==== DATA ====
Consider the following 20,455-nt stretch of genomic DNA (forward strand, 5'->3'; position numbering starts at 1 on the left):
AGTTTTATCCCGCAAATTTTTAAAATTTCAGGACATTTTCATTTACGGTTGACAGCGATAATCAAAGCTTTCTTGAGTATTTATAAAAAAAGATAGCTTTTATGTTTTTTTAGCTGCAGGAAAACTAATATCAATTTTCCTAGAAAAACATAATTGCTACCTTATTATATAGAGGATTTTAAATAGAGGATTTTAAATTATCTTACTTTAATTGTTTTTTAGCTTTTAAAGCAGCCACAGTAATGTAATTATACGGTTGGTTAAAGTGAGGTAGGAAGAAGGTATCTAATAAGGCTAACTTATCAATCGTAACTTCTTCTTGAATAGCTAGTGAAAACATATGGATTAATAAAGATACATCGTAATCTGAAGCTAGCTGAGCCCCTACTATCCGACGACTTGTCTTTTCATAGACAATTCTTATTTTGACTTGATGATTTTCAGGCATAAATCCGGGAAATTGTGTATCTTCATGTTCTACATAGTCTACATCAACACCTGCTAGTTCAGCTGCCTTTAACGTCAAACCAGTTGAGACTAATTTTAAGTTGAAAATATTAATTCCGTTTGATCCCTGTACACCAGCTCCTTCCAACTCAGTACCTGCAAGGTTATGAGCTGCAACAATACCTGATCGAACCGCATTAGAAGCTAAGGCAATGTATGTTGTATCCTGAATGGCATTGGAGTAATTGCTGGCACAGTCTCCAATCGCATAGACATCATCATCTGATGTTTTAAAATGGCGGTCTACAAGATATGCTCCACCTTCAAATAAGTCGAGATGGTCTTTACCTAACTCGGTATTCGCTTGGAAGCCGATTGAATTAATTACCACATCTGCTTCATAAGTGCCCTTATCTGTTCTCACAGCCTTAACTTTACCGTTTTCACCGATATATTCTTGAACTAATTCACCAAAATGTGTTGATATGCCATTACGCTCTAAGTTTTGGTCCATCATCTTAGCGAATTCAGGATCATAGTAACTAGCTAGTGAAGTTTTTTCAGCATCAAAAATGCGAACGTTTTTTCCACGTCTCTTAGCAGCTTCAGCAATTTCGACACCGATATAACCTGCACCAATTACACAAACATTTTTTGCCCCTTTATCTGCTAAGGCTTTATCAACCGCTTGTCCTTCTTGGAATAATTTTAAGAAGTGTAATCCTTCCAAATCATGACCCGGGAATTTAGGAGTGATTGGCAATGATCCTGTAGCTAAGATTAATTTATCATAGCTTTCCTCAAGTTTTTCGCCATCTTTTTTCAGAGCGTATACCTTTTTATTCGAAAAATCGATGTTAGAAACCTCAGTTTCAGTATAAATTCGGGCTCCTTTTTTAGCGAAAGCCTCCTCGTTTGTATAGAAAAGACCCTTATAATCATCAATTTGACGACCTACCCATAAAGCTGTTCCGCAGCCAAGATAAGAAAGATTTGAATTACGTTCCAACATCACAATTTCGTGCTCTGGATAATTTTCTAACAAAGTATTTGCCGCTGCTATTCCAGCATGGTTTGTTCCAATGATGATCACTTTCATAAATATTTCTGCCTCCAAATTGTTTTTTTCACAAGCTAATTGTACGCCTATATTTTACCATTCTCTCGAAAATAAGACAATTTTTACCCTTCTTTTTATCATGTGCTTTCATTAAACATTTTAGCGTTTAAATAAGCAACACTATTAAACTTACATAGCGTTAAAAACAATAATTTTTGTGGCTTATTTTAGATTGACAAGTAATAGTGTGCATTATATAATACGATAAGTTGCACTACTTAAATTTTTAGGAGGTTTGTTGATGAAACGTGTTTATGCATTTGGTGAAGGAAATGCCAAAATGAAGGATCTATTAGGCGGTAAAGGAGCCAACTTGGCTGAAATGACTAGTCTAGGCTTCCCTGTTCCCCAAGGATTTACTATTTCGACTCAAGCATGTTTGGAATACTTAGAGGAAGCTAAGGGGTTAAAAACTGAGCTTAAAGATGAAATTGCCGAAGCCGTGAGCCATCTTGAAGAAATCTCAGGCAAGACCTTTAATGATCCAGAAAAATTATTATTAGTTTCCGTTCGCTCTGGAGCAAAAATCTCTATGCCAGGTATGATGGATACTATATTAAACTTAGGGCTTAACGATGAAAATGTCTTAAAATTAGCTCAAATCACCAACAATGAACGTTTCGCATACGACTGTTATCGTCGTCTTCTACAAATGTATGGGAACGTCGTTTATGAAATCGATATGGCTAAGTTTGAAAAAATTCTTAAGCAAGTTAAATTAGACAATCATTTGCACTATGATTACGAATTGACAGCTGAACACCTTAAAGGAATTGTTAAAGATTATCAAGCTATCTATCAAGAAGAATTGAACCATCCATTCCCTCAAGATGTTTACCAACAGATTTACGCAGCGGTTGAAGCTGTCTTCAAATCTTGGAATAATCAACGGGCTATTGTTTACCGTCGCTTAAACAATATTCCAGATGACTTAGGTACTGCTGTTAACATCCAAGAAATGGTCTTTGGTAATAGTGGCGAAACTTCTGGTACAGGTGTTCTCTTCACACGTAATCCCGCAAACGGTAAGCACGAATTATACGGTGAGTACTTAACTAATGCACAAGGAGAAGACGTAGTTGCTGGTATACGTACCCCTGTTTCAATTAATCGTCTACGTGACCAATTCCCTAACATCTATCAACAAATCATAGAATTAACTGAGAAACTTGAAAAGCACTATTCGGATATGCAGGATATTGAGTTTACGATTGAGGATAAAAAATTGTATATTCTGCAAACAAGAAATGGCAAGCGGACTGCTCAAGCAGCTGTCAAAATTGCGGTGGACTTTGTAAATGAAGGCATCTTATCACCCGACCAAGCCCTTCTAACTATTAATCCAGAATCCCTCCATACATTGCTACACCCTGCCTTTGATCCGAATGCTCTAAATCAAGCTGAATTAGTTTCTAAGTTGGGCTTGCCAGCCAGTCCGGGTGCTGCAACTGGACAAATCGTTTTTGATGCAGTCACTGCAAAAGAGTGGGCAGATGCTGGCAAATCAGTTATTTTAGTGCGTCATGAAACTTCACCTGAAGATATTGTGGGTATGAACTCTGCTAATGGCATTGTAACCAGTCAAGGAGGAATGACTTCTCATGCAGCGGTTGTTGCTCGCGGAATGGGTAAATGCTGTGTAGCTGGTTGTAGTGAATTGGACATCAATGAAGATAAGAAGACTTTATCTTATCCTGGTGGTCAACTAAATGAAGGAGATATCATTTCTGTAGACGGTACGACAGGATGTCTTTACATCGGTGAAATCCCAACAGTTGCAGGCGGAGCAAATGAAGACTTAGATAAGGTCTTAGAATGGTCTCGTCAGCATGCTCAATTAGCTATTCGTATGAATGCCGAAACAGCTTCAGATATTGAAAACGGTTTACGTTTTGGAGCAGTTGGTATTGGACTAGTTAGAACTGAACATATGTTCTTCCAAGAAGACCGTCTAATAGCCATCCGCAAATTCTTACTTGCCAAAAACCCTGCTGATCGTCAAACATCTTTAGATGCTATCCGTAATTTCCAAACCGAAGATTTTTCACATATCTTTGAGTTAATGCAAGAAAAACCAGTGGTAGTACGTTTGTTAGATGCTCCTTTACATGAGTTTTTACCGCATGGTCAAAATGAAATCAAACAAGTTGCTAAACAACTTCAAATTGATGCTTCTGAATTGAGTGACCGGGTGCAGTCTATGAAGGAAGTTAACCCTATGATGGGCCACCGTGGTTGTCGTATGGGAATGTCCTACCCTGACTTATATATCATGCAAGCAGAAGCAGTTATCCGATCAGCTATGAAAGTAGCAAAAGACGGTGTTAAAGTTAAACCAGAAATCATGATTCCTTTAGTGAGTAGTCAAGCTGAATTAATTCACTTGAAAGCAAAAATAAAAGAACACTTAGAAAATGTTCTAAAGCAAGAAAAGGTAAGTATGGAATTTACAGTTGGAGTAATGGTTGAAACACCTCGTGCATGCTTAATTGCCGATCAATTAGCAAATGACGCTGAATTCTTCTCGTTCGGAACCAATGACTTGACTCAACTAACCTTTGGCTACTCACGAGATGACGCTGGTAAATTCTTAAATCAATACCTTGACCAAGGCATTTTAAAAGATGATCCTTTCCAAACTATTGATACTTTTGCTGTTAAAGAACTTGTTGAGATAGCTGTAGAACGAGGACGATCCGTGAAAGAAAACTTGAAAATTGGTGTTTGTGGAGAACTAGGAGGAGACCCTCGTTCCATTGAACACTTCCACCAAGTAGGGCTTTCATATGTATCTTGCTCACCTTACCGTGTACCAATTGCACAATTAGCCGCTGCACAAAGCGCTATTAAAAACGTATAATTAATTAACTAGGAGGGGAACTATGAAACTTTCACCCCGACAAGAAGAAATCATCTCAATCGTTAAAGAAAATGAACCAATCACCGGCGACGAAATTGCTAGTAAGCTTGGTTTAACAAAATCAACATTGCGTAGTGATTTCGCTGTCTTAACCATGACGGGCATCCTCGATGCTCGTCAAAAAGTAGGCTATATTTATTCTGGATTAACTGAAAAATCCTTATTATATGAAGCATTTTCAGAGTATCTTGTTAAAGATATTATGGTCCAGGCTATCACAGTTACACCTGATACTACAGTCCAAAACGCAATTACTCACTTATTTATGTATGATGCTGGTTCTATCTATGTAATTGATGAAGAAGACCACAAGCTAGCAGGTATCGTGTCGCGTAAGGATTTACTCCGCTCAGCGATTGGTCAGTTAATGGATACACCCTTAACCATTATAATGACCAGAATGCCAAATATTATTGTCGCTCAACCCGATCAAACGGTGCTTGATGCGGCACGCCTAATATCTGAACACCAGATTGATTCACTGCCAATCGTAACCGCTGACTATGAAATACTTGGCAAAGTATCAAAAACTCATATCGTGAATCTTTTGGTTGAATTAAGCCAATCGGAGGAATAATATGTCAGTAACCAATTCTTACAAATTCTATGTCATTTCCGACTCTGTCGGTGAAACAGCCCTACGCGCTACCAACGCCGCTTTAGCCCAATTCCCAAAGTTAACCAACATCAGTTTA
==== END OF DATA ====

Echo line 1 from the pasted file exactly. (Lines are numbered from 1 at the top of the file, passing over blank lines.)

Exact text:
Consider the following 20,455-nt stretch of genomic DNA (forward strand, 5'->3'; position numbering starts at 1 on the left):